What is it?
Hip arthroscopy is a minimally invasive surgical technique used to diagnose and treat issues in the joint via small skin incisions, less than a centimetre big each.
The procedure is done under general anaesthetic and lasts about 90 minutes. The duration will depend upon the type of issue being had and the treatment being carried out.
Why would you do it?
This kind of arthroscopy is used to diagnose:
- Pain issues or hip blockages
- Intra-articular loose body removal
- Labrum tears (femoral head stabilising cartilage)
- Femoroacetabular shock (excessive hip movement friction).
What does it involve?
During the procedure, the leg is gently pulled to make space for the procedure. The surgeon will mark where the incisions should be made, these are known as arthroscopic portals. Two or three incisions smaller than 1 cm are normally made. The arthroscope is inserted through one of the incisions and the surgical tools are inserted in the other.
How to prepare for it
For two weeks before surgery, the specialist may ask you to take anticoagulant medications. The specialist should know if the patient is consuming alcohol and using tobacco, as smoking is known to delay wound and bone healing.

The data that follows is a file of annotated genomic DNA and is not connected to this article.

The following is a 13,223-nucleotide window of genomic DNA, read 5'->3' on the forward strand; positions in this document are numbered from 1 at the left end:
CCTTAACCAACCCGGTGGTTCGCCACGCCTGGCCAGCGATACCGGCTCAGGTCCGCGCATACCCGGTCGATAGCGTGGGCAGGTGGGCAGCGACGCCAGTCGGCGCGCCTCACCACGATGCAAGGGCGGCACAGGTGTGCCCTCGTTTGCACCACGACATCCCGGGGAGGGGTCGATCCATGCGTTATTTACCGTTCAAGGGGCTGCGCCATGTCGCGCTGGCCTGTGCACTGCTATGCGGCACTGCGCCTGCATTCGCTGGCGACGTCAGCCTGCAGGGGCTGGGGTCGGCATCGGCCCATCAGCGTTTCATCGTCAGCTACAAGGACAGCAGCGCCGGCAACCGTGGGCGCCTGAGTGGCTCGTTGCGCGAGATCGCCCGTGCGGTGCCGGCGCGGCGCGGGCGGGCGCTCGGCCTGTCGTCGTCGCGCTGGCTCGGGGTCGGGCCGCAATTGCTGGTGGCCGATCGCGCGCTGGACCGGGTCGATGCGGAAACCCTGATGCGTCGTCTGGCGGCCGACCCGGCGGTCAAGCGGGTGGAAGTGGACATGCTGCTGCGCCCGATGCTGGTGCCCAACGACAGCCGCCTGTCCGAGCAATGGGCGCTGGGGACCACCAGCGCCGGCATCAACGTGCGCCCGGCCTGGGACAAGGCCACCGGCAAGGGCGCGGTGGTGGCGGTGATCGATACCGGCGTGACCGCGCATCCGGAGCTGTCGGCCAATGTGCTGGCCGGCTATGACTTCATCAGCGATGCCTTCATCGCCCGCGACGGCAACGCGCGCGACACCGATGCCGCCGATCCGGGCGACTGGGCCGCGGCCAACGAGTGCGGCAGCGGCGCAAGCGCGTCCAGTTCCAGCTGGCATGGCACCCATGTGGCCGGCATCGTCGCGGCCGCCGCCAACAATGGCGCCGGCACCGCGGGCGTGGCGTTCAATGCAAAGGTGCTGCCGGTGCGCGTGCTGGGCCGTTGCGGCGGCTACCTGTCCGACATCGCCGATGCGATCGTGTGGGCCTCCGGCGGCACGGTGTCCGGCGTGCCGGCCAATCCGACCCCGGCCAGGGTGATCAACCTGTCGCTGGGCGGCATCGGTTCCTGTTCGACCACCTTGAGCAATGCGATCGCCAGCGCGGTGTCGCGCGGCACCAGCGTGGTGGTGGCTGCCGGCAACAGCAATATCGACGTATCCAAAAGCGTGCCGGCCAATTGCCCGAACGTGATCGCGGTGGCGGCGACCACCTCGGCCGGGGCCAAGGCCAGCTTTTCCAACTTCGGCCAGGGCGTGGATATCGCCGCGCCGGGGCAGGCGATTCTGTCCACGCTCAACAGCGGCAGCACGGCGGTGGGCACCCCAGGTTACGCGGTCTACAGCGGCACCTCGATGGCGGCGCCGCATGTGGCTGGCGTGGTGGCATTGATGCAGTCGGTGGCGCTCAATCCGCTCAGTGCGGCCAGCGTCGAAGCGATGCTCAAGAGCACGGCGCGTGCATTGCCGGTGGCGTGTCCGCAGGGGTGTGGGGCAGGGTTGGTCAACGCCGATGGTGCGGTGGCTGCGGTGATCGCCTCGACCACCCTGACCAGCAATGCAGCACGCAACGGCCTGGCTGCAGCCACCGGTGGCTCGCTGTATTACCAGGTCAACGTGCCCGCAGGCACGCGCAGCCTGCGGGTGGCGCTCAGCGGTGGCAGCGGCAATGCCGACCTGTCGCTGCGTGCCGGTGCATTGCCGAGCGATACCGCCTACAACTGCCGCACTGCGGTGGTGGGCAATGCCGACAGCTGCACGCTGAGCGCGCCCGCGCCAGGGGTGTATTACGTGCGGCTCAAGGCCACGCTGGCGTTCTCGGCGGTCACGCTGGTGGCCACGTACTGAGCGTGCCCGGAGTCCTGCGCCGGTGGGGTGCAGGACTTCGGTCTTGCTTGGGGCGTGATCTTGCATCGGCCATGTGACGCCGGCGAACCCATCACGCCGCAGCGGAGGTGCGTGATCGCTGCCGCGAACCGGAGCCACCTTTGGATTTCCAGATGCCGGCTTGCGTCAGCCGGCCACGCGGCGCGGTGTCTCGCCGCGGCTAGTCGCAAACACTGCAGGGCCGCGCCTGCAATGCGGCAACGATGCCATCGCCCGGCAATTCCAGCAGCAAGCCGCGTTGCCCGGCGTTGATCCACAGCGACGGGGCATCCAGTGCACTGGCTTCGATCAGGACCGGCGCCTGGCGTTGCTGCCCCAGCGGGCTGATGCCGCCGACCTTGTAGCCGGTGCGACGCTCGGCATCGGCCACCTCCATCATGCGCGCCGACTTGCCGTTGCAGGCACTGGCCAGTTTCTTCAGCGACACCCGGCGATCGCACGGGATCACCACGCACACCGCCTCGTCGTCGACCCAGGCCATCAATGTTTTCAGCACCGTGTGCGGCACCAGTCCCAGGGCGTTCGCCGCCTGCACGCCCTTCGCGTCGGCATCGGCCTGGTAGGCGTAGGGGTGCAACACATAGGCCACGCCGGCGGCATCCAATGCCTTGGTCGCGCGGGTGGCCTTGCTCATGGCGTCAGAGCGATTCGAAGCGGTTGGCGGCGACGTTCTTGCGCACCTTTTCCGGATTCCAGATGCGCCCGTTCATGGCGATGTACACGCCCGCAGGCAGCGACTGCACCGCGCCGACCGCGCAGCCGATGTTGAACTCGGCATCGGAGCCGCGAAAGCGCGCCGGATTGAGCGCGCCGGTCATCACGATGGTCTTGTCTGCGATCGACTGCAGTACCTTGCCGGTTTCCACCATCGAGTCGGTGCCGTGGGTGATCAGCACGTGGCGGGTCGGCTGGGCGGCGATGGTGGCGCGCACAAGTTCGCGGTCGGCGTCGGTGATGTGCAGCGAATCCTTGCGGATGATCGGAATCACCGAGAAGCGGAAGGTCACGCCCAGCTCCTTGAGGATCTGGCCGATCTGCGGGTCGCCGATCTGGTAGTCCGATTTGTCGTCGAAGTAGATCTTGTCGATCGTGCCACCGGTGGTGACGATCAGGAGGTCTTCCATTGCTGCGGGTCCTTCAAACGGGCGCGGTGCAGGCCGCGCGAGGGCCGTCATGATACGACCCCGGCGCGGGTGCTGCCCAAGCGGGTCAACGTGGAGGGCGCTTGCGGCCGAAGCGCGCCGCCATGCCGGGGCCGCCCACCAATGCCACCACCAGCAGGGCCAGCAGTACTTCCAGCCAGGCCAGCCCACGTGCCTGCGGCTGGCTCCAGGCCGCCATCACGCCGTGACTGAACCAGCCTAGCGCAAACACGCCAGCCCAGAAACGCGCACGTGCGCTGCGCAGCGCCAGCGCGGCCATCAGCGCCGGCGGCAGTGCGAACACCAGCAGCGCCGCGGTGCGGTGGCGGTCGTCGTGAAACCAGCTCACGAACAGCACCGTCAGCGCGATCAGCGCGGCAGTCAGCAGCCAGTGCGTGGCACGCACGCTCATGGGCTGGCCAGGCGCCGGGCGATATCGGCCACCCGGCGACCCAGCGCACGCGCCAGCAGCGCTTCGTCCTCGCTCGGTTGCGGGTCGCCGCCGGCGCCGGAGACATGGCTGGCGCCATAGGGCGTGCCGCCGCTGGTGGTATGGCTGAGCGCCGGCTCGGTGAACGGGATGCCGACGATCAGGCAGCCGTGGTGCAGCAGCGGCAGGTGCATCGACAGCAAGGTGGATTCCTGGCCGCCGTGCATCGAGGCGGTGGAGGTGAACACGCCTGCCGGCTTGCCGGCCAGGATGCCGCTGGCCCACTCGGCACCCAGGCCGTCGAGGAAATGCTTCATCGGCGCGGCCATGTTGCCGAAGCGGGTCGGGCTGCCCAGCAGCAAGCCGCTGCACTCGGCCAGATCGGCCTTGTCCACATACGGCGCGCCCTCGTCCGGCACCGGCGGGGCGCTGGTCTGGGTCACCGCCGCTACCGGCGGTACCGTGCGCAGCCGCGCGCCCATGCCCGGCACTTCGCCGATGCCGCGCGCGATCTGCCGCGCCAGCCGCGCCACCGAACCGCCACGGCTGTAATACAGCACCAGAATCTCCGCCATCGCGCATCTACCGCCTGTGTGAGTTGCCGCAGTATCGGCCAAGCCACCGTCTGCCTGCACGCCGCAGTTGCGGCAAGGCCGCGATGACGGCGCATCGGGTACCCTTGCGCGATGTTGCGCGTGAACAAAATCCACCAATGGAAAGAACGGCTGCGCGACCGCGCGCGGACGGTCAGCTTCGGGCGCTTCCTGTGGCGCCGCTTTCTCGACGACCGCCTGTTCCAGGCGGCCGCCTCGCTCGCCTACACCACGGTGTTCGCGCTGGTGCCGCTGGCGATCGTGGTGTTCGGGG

After surgery, it is normal for the patient to feel some discomfort, have some oedema, and a numb pubis for a few hours or longer. After a week to ten days, normal daily activities are allowed, according to discomfort felt, and relative rest.
After around 5-7 days, a check-up will be done and physiotherapy treatment will be recommended. The physiotherapists will create a personalised treatment plan.
During the first two weeks, the aims will be to:
- Mobilise the joint to prevent adhesions
- Decrease inflammation and pain
- Avoid muscle atrophy.
It is also important to follow these tips:
- Do not force hips to bend more than 90 degrees
- Use crutches to distribute weight
- Do not force rotation
- Change positions every hour (sit down / stretch)
- Do the exercises recommend by the specialists.